Cat Toys and How to Use Them

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Safe Toys

There are many factors that contribute to the safety or danger of a toy. Among them are your cat’s size, activity level and personal preference. Another is the environment in which your cat spends his time. Although we can’t guarantee your cat’s enthusiasm or his safety with any specific toy, we can offer the following guidelines.

Be Cautious

The things that are usually the most attractive to cats are often the very things that are the most dangerous. Cat-proof your home by checking for string, ribbon, yarn, rubber bands, plastic milk jug rings, paper clips, pins, needles and anything else that could be ingested. All of these items are dangerous, no matter how cute your cat may look when he’s playing with them.

Avoid or alter any toys that aren’t cat-proof by removing ribbons, feathers, strings, plastic eyeballs or other small parts that could be chewed or ingested.

Soft toys should be machine washable. Check labels for child safety. Look for a stuffed toy that is labeled as safe for children under 3 years old and doesn’t contain dangerous fillings. Problem fillings include things like nutshells and polystyrene beads. Also, rigid toys are not as attractive to cats.

Toys We Recommend

Active Toys:

  • Round plastic shower curtain rings. These are fun either as a single ring to bat around,hide or carry, or linked together and hung in an enticing spot.
  • Plastic rolling balls, with or without bells inside.
  • Ping-Pong balls and plastic practice golf balls with holes (the holes help cats carry them). Try putting one of these items in a dry bathtub, as the captive ball is much more fun than one that escapes under the sofa. You may want to remove the balls from the bathtub before bedtime, unless you can’t hear the action from your bedroom. Two o’clock in the morning seems to be a prime time for this game.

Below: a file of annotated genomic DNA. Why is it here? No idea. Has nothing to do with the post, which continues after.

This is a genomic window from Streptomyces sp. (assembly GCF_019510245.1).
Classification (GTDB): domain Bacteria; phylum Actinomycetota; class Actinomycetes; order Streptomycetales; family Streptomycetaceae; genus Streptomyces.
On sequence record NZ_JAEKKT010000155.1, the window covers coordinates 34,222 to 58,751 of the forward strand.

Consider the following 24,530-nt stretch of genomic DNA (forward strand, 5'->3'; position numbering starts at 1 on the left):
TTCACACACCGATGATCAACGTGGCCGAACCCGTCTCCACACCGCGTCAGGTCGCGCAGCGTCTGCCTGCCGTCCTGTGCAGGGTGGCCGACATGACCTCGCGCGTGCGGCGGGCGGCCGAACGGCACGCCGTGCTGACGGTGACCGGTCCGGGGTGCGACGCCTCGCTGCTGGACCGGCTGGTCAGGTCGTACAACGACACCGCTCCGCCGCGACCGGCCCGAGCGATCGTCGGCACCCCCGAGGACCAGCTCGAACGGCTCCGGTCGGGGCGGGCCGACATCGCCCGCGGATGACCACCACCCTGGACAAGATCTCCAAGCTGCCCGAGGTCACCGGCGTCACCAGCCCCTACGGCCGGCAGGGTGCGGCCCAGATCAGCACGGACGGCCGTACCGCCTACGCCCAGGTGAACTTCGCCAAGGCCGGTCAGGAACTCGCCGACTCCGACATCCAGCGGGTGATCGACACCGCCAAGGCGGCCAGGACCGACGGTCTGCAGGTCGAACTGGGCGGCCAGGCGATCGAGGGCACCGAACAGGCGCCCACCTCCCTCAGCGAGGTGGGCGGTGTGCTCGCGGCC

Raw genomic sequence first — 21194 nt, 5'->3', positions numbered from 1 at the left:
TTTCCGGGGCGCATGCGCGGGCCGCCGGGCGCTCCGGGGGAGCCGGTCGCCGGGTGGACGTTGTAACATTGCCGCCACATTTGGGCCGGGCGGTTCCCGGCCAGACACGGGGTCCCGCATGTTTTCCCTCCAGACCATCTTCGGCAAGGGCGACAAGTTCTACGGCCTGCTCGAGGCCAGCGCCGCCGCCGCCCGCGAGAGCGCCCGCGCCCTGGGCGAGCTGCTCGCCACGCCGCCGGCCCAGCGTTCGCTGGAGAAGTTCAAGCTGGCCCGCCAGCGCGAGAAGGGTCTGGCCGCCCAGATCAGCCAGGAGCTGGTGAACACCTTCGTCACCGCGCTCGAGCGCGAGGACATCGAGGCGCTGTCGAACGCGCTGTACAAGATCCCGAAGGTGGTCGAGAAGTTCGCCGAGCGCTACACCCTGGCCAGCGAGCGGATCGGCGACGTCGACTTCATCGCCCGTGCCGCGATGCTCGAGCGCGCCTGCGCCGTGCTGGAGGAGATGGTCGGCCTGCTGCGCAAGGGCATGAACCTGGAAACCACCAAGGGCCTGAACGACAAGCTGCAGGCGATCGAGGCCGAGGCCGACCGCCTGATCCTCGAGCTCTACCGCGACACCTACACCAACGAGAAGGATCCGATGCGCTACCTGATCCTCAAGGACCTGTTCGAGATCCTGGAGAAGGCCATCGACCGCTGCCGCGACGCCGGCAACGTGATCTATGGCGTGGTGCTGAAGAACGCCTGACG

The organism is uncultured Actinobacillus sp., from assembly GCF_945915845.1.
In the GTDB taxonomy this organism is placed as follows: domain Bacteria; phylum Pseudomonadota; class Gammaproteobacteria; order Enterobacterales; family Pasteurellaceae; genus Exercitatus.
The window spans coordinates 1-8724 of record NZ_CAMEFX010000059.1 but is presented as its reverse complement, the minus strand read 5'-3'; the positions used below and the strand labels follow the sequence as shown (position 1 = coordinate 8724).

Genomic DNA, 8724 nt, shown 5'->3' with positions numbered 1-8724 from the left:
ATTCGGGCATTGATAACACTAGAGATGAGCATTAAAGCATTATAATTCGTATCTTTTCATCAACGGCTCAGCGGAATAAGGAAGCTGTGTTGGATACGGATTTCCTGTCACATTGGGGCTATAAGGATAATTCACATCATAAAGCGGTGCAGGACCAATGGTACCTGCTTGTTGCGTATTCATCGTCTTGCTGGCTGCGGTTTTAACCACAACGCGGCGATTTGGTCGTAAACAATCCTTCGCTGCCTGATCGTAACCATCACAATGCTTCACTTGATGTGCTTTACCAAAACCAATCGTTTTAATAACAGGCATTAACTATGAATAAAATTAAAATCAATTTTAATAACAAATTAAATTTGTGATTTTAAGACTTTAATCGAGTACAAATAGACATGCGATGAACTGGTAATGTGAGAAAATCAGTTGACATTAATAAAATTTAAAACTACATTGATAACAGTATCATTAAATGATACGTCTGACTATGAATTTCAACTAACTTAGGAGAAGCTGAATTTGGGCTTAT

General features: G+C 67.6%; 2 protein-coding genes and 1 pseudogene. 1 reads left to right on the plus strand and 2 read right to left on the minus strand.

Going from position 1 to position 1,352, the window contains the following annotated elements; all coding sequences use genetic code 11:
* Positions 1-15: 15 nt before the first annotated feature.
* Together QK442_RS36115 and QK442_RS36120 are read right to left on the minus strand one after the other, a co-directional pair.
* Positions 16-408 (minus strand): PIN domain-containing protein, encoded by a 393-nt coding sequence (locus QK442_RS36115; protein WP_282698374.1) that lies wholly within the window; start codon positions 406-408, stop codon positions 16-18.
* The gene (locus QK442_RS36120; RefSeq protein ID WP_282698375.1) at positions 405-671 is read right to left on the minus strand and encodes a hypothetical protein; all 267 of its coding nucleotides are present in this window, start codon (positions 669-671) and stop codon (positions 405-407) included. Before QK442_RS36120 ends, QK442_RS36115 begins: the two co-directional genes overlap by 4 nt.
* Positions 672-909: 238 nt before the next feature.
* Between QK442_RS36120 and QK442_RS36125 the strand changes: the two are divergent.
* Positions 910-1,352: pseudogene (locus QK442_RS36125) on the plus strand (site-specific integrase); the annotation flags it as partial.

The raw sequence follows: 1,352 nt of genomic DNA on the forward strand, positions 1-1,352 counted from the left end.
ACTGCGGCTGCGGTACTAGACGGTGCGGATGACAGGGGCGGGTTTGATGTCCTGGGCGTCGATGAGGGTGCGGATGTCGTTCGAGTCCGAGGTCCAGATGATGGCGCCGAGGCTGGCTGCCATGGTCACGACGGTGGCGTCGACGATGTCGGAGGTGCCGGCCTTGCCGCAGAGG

• Paper bags with any handles removed. Paper bags are good for pouncing, hiding and interactive play. They are also a great distraction if you need your cat to pay less attention to what you’re trying to accomplish. Plastic bags are not a good idea, as many cats like to chew and ingest the plastic.
  • Sisal-wrapped toys are very attractive to cats that tend to ignore soft toys.
  • Empty cardboard rolls from toilet paper and paper towels are ideal cat toys, especially if you unwind a little cardboard to get them started.

Catnip:

  • Catnip-filled soft toys are fun to kick, carry and rub.
  • Plain catnip can be crushed and sprinkled on the carpet or on a towel placed on the floor, if you want to be able to remove all traces. The catnip oils will stay in the carpet, and although they’re not visible to us, your cat will still be able to smell them.
  • Catnip sprays are an alternative to the crushed leaves in your carpet.
  • Not all cats are attracted to catnip. Some cats may become over-stimulated to the point of aggressive play and others may be slightly sedated.
  • Catnip is not addictive and is safe for cats to roll in, rub in or eat.

Comfort Toys

  • Soft stuffed animals are good for several purposes. For some cats, the stuffed animal should be small enough to carry around. For cats that want to “kill” the toy, the stuffed animal should be about the same size as the cat. Toys with legs and a tail seem to be even more attractive to cats.
  • Cardboard boxes are good hiding places, especially those a bit too small for the cat to really fit into.

Get the Most out of Toys

  • Rotate your cat’s toys daily or weekly by making only four or five toys available at a time. Keep a variety of types easily accessible. If your cat has his very favorite, like a soft “baby” that he loves to cuddle, you should leave that one out all the time.
  • Provide toys that offer a variety of uses—at least one toy to carry, one to “kill,” one to roll and one to “baby.”
  • “Hide and seek” is a fun game for cats to play. Found toys are often much more attractive than a toy that is overtly introduced.